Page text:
Two days after the scenes of police violence against voters were broadcast around the world, King Felipe addressed the country on television to accuse the Catalan authorities of attempting to break “the unity of Spain”. He warned that their push for independence could risk the country’s social and economic stability.
Felipe described Catalan society as “fractured” but he said Spain would remain united.
He spoke after the regional government’s unilateral independence referendum, seated in front of a portrait of Charles III, Felipe’s Bourbon ancestor who imposed the Spanish (Castillian) language at the expense of Catalan in the education system in 1768.
He said the Catalan government’s behaviour had “eroded the harmony and co-existence within Catalan society itself, managing, unfortunately, to divide it”. Mariano Rajoy’s government had argued the referendum means to “destroy and annihilate the constitution” and that it is “typical of an autocratic regime”.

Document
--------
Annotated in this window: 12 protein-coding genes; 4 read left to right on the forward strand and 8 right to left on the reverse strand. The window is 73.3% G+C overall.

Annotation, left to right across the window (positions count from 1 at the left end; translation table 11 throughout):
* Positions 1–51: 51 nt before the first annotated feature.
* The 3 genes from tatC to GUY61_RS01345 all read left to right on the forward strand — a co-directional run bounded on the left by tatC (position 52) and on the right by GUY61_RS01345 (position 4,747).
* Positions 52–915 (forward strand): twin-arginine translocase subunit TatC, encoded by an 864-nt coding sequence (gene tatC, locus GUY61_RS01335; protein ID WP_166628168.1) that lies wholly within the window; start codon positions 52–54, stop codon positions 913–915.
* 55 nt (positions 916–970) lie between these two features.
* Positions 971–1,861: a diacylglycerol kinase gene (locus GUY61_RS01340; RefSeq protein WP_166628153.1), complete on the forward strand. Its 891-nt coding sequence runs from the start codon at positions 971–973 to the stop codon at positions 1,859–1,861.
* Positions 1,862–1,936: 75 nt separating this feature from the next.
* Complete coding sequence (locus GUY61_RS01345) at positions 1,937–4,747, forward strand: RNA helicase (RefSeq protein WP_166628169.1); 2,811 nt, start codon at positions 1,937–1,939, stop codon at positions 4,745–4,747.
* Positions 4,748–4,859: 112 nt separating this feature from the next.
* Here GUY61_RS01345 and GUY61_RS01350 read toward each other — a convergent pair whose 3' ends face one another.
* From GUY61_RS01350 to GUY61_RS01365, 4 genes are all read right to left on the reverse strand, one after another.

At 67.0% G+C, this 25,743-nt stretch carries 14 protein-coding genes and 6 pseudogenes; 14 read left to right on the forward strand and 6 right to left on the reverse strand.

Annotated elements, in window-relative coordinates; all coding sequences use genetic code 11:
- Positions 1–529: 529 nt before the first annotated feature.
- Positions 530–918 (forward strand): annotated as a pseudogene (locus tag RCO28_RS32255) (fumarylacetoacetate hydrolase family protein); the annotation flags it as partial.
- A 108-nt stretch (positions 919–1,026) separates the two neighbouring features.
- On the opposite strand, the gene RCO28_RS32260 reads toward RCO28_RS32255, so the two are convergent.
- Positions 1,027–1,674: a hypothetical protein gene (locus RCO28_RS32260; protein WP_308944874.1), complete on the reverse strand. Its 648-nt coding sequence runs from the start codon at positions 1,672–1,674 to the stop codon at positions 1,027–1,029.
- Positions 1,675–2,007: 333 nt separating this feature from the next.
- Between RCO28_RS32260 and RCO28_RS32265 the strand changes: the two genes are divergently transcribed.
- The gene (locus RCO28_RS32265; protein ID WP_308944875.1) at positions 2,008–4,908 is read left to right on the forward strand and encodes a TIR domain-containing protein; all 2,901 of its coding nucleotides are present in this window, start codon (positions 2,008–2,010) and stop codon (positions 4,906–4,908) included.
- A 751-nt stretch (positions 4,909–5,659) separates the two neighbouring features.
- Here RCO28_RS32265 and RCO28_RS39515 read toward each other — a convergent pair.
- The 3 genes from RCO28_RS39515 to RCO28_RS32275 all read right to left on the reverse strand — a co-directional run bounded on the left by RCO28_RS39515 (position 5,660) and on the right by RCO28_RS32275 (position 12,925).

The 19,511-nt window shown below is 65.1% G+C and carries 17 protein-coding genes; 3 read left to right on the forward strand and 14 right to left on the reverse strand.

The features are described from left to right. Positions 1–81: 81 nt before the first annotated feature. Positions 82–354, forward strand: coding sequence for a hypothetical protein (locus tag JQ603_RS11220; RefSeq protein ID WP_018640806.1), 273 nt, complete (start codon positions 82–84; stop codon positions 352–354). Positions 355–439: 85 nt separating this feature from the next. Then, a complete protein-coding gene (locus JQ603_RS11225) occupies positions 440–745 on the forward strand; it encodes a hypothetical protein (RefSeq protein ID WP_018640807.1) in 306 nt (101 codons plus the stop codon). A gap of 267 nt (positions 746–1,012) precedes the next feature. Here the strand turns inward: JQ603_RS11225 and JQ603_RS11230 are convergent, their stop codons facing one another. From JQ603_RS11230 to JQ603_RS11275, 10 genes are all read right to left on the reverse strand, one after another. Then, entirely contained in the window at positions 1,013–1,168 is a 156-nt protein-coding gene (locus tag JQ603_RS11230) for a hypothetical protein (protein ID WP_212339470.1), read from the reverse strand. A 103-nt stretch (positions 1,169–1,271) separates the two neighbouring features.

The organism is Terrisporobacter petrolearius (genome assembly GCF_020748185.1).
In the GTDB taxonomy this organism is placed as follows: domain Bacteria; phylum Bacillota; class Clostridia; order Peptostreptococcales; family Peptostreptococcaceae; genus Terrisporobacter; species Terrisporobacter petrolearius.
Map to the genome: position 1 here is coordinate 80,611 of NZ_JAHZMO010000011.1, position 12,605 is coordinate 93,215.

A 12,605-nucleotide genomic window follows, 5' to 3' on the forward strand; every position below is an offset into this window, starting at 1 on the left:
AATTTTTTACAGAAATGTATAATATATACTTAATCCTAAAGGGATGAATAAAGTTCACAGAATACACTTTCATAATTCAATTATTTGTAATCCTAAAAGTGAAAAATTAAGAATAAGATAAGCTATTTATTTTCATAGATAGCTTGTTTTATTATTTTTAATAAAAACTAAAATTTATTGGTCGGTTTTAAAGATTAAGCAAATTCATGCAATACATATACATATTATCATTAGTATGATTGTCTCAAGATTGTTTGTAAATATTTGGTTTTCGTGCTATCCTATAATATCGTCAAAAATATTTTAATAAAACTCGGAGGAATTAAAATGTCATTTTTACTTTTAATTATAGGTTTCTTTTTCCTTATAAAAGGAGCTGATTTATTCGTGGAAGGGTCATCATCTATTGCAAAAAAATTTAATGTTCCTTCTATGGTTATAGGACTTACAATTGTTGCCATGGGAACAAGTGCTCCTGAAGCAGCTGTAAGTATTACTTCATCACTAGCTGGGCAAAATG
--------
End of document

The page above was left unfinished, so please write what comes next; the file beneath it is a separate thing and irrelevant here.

The king made no mention of the violence that marred the referendum when Spanish police officers raided polling stations, gratuitously beat voters and fired rubber bullets at crowds, recalling the Spain of dictator Francisco Franco.
90% of participating voters opted to secede from Spain, though in July, a public survey commissioned by the Catalan government suggested 41% of Catalans were in favour of independence and 49% were opposed. But royalty, like kings and queens everywhere, and in this case like the body politic in Spain generally, has a tin-ear to dissent.